It is interesting how you can be humming along in ministry, comfortably busy, enjoying what you are doing, convinced that you are making a real difference, when God hits you with a simple, basic truth that stops you in your tracks. Has that ever happened to you? It has been happening to me over the past couple of weeks.
It started at Montana Bible College’s Pastors and Leaders Conference. The theme of the conference was Christ Close to Home. It was meant to be an encouragement for churches to do a more effective job in connecting with their community in a variety of ways. The keynote speaker was Dr. Art Azurdia from Western Seminary in Portland.
While Dr. Azurdia said some great things, there was one thought that kept on popping back into my brain. It was simple idea. That thought was: It’s about the gospel, stupid! (In case you are worried, the stupid was aimed at me.) Dr. Azurdia called us to what he called a worldly Christianity, meaning not a Christianity that marched in step with the world’s values, but a Christianity that was in the world, impacting the world with the gospel. His primary text was John 17:17-19.
17 Sanctify them in the truth; your word is truth. 18 As you sent me into the world, so I have sent them into the world. 19 And for their sake I consecrate myself, that they also may be sanctified in truth. (ESV)
While he had much to say about these verses, what hit me over and over again was the centrality of the gospel. Sanctification. Truth. Consecration. All these words led back to the gospel. We can talk about all kinds of things, but the bottom line is that in light of heaven, life makes no sense unless it is spent in the work of the gospel. The basis for any ministry is not what we can accomplish, but what Christ has already accomplished. I had to ask myself the question, over and over – has the cross gripped me as the single most important thing in my life. Does everything in my life come back to the cross? Because as a Christian – not a pastor or a leader, but a Christian – everything in my life should come back to the cross. It’s about the gospel, stupid!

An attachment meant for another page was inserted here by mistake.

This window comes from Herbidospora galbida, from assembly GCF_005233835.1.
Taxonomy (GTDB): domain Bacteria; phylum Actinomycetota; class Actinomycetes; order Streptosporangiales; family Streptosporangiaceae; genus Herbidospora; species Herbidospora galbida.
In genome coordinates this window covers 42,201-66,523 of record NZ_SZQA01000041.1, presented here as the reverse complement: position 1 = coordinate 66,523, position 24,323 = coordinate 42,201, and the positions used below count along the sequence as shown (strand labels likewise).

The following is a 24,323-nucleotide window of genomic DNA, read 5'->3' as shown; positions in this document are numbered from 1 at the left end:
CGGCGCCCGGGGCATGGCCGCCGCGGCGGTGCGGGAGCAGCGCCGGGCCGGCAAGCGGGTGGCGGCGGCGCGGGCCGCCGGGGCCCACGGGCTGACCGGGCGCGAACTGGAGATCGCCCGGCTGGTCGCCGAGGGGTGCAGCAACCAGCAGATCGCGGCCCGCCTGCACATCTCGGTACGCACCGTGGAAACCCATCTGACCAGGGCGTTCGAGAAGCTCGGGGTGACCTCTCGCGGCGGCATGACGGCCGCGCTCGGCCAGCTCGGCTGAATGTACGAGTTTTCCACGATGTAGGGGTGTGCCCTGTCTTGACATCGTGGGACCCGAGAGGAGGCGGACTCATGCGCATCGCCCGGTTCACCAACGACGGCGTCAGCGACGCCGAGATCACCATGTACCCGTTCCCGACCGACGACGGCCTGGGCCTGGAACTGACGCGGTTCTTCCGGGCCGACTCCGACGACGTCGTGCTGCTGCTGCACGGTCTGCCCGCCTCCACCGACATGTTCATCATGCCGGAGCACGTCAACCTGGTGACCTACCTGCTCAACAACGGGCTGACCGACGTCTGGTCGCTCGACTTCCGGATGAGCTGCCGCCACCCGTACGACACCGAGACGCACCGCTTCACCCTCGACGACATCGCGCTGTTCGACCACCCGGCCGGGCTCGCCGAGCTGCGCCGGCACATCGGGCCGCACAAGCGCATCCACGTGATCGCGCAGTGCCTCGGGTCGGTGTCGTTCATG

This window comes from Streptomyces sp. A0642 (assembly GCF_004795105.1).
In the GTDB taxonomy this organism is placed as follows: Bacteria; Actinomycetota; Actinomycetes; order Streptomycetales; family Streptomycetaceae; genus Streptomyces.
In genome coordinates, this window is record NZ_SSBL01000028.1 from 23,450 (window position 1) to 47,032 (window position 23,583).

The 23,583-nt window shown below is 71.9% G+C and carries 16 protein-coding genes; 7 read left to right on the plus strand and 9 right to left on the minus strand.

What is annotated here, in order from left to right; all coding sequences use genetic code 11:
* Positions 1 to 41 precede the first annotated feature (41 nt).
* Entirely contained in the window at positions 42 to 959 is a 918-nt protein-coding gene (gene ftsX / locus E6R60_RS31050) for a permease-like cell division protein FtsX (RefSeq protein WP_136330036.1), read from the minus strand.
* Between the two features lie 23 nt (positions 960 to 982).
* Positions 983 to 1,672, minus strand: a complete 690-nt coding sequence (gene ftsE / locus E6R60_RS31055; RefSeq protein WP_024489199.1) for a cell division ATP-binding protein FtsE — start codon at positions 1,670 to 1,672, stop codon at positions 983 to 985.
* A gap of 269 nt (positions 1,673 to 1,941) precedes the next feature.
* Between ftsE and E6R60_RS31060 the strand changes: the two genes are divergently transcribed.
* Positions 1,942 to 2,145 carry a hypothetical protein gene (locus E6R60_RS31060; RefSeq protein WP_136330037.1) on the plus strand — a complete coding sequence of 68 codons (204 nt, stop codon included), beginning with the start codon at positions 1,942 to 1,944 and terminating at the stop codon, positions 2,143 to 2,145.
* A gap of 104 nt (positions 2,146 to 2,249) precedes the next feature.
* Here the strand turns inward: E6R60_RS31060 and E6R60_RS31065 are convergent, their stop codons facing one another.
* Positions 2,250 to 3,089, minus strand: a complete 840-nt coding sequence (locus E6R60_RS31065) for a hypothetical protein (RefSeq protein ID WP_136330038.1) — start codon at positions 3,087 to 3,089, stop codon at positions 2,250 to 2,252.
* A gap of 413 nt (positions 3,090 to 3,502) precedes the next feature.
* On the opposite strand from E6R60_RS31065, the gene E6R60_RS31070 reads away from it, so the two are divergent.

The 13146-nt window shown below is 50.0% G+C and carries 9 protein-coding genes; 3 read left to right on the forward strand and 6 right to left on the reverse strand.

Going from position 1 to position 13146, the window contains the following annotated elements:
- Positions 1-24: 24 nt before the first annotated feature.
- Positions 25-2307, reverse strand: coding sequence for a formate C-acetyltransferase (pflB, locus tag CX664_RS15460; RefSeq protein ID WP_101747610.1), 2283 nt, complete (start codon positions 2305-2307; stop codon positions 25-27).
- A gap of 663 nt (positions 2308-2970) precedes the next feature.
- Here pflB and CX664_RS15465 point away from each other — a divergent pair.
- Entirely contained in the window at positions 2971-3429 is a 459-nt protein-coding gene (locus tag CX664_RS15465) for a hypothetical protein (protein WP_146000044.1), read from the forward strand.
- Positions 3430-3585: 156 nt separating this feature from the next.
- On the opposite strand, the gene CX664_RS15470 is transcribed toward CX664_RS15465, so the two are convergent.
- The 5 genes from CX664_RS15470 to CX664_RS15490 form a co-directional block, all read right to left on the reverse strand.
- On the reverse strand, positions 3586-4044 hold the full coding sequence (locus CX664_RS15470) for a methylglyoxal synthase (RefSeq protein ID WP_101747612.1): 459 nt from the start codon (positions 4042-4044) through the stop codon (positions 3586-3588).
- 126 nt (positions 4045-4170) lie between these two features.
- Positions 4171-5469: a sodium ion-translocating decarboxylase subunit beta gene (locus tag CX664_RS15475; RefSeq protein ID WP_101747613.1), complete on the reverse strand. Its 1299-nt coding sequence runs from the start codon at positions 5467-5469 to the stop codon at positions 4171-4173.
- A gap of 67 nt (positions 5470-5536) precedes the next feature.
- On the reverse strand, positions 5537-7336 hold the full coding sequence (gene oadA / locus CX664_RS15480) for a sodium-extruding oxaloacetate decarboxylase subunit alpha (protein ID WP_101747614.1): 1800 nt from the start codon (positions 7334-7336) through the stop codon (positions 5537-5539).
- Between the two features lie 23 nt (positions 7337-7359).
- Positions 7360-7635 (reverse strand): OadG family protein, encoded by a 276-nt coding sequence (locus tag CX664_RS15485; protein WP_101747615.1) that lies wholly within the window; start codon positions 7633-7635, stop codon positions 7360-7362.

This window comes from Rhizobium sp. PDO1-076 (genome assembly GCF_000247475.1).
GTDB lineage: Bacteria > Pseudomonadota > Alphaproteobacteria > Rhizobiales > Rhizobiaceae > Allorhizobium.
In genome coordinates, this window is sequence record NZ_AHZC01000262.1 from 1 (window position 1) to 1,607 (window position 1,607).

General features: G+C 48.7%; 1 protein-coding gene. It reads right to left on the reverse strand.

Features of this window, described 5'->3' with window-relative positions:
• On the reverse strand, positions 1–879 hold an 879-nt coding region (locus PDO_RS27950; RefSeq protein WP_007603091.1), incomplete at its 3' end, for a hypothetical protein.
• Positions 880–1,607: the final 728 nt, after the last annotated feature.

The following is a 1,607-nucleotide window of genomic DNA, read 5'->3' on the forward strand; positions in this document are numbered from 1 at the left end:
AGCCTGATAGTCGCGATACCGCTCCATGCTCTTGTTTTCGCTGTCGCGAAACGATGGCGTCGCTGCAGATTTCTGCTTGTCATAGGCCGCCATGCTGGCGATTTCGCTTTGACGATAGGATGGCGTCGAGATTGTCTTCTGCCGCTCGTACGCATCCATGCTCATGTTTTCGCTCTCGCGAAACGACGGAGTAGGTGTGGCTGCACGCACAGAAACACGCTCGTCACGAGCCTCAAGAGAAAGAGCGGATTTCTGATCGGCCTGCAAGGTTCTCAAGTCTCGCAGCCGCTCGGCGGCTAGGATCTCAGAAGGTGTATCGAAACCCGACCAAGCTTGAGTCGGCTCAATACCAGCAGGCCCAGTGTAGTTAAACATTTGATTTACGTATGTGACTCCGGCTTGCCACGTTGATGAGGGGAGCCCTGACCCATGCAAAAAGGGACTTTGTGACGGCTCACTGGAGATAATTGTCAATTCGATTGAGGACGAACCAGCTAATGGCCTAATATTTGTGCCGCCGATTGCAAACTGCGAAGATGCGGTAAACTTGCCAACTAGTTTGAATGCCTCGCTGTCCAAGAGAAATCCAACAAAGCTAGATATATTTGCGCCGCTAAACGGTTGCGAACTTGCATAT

In addition, last week I started reading the book How People Change by Timothy Lane and Paul David Tripp. My associate and I had agreed to start reading and discussing it in our weekly meetings. The first chapter of the book is entitled “The Gospel Gap.” In it, the authors suggest that there are three facets to the gospel, only two of which the church teaches well. We do a good job teaching the past facet of the gospel – salvation and forgiveness. We do a good job teaching the future facet of the gospel – eternal hope. But we do not do a good job teaching the present component of the gospel – how the gospel applies to today. This “gap” in our gospel presentation has caused many believers to be blind to God’s daily provision of grace through the gospel. We struggle to do the right thing, underestimating the presence and power of indwelling sin, and do not depend on the present provision of God in Christ and his call to growth, change, repentance and faith. Again, I heard it – it’s about the gospel, stupid!
Why has God brought such a simple truth to the fore in my life? I am not sure. I do know that my wife and I are helping others deal with painful situations in their lives, those soul-sucking type of situations where people are tempted to have no hope. In these situations, we need to help them apply the freeing truths of the gospel. I also know that in my preaching and teaching – whether from the pulpit, in our men’s class – I need to make sure my messages are not about doing the right thing or teaching others in the right way but rather how the gospel applies on a heart level to each of our lives.
I don’t know what else God has in store for me to learn from this, but one thing I do want to remember always. It is this: it’s always been and will always be, about the gospel, stupid! May I never wander from that truth, the only truth that can set people free.